The Wall Street Journal
By Edward Conard | August, 2012
With the prospects for a postrecession economic rebound fading, it has grown increasingly obvious that the United States must eventually raise taxes or cut spending. President Obama claims we can raise taxes on those earning over $250,000, to avoid spending cuts with little, if any, effect on growth because growth was faster in the 1990s and in the 1950s and ’60s when marginal income-tax rates were higher.
The evidence doesn’t support Mr. Obama’s conclusion.
President Clinton raised taxes in the 1990s and the economy grew. So does that mean it would grow today if we did the same thing?
Commercialization of the Internet lifted the Nasdaq from 800 in 1995 to 4,500 in 2000, the largest five-year gain of any major index in American history. Put bluntly, increased payoffs for successful investment and rising equity values simply dwarfed offsetting increases in marginal tax rates. The taxes themselves didn’t increase growth.
The story is similar for the Eisenhower and Kennedy eras, when top marginal rates were high. The economy rebounded from two decades of underinvestment, first from the Great Depression and then from World War II.
Large corporations like General Motors raced to capitalize on markets unleashed from wartime rationing and controls. A postwar increase in college graduates raised productivity and opened new avenues for investment. Dramatic improvements in agricultural productivity lowered the cost of food to 10% of GDP from 25%. Oil was a fraction of today’s price and dollar-an-hour offshore labor was inconsequential. Mass markets were fostered by TV and interstate highways.
Meanwhile, weakened by the war, slow to educate their workforces, and fragmented into smaller markets, Europe and Japan remained weak economic competitors until the 1970s.
No such favorable circumstances lie on the horizon today. Rising real-estate values prior to the 2008 financial crisis accelerated economic activity just as a 30% drop afterward decelerated it. Without a foreseeable rise in asset prices, high taxes and government spending will have a more dampening effect on growth.
Today, federal, state and local spending has reached 38% of GDP. In the late 1990s, it was only 33%. Throughout the 1950s and ’60s, it was only 28%. The notion that the robust economy of the 1950s, ’60s and ’90s proves that historically high government spending and taxes have little, if any, negative effect on growth is naïve.
What does this history really teach us? Expectations of growing wealth drive investment and risk-taking up and down.
Do increased government consumption and higher marginal tax rates on successful investors and risk-takers raise expectations of increased investment and wealth in the future? No. When the government consumes income that would otherwise be invested, it slows growth no matter the tax rate.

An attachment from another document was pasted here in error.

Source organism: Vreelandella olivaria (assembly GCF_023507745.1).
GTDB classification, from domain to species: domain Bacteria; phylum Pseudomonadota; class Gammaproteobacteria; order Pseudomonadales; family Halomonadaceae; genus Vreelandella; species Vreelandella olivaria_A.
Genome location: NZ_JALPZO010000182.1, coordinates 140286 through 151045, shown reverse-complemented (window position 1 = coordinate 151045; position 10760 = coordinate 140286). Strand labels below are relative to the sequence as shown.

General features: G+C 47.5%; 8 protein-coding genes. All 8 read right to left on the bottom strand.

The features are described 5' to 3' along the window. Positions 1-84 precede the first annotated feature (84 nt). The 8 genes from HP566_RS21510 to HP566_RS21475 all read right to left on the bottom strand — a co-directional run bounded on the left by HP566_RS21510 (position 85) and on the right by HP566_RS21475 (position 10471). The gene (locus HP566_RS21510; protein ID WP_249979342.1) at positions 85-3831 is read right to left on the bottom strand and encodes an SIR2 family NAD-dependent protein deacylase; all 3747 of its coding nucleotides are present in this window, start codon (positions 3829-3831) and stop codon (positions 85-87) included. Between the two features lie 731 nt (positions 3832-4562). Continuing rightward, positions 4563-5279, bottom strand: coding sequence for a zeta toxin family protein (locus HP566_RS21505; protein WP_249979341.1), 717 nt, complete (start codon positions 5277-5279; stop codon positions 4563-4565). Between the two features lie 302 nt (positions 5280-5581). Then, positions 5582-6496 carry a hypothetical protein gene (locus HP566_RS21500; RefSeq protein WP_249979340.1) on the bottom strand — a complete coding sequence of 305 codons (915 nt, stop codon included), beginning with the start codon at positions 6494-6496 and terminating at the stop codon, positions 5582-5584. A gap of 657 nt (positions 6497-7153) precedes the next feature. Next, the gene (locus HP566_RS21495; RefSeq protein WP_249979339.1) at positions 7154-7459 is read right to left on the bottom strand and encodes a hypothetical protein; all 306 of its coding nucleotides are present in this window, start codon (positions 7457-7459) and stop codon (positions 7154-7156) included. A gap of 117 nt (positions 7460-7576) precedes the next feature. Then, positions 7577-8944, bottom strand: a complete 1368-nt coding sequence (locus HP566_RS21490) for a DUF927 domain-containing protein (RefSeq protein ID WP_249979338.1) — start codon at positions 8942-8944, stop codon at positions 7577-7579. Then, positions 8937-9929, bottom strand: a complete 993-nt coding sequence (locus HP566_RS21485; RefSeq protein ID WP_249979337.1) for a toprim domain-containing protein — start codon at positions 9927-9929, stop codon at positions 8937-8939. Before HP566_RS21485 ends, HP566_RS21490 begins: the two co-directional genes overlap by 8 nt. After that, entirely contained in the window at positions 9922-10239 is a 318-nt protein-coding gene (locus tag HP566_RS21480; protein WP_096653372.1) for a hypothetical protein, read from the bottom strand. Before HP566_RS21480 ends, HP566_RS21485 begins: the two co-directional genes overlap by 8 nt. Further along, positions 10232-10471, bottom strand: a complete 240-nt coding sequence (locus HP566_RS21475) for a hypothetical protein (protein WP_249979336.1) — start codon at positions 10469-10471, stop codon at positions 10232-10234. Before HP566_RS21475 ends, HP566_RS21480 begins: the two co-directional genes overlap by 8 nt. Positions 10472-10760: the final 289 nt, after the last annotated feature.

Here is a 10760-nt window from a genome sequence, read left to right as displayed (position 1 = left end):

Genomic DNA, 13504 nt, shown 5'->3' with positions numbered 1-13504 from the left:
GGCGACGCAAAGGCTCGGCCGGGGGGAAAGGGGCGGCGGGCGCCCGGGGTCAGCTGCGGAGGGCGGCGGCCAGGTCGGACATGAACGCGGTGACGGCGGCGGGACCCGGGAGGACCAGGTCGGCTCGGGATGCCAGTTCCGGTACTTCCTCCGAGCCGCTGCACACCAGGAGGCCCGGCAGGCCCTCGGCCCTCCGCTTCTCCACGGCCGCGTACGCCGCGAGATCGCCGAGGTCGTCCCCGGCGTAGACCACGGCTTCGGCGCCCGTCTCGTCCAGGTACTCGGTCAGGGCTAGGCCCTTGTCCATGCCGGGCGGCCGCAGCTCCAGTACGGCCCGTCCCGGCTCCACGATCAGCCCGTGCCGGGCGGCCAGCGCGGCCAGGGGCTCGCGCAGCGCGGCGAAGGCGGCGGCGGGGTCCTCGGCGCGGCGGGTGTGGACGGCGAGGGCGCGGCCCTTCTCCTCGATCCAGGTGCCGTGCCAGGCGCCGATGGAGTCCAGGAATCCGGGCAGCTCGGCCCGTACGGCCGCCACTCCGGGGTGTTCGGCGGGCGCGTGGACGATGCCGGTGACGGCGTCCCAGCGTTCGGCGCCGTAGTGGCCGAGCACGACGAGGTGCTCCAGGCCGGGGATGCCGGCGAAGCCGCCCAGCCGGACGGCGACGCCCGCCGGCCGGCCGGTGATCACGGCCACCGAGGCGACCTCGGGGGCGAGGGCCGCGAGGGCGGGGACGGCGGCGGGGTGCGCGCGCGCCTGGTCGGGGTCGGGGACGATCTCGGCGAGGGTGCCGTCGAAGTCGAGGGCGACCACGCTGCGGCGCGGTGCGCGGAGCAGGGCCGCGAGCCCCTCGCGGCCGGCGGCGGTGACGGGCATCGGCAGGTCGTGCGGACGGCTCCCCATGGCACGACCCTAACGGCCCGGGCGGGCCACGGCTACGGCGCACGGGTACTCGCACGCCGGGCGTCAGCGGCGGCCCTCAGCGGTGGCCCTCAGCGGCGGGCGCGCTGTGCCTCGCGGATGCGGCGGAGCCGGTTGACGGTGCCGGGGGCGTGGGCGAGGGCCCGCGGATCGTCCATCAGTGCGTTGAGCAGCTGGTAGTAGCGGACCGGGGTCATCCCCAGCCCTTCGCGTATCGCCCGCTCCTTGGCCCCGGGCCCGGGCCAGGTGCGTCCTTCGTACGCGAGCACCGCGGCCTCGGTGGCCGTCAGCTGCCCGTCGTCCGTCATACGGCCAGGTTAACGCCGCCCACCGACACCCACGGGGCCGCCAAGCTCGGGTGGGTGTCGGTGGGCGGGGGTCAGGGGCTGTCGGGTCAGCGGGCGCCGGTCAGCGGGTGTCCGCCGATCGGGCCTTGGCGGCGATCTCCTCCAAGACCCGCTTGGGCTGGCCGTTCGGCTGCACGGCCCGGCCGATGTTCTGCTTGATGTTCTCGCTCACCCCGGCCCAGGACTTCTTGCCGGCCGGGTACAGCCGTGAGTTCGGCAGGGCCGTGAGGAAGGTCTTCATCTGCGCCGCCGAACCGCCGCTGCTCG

Public investment might increase productivity in theory—the GI Bill and investment in the federal highway system, for example, helped make Americans more productive. But today’s endless increases in government spending with no discernible improvement in our infrastructure or educational outcomes makes it painfully obvious that politics and special interests have undercut its benefits.
With unconvincing evidence that additional government spending has been productive, its champions claim that incremental increases in marginal tax rates have only a small impact on private investment and risk-taking. They fail to see that small effects gradually compound into big effects.
Just look at the performance of the U.S. economy relative to Germany and France, where top marginal income tax rates are five points higher and total government spending relative to GDP is five to 14 points higher. Total hours of work since 1991, a true measure of employment, grew 12% in the United States; they grew only 2% in France and declined 4% in Germany, according to the U.S. Bureau of Labor Statistics.
The number of hours worked did not slow because of a shortage of workers. Today, even with 8% unemployment, the hours of work available per working-age adult are 35%-40% greater in the U.S. than they are in Germany and France. Incredibly, the French government even restricts the number of hours one can work to spread around what little work remains.
High marginal tax rates are a disincentive to work longer hours and take risks that might create wealth and jobs. In the U.S., higher payoffs gradually drive talented individuals to work longer hours, take more risk, and earn more income. The success of U.S. entrepreneurs created companies like Google and Facebook that provided talented Americans with more valuable on-the-job training and increased their chances of success.
Success also put equity into the hands of investors more willing to bear the risks needed to innovate. As a result, U.S. productivity growth accelerated to 2% per year after 1990 from 1.2% per year in the two decades prior, according to the University of Pennsylvania’s Center for International Comparisons. At the same time, productivity growth in Germany and France slowed despite access to the same technology and similarly educated workforces.
Higher taxes on the most productive workers to fund increased government spending reduces incentives, and redistributes and consumes income that would otherwise fund private investment. Expectations of lower investment and slower growth lower asset values and slow economic activity. Until circumstances improve, lowering the trajectory of unproductive government spending provides our best opportunity for growing economic activity today.
Mr. Conard, a former managing director of Bain Capital, is the author of “Unintended Consequences: Why Everything You’ve Been Told About the Economy Is Wrong” (Portfolio, 2012).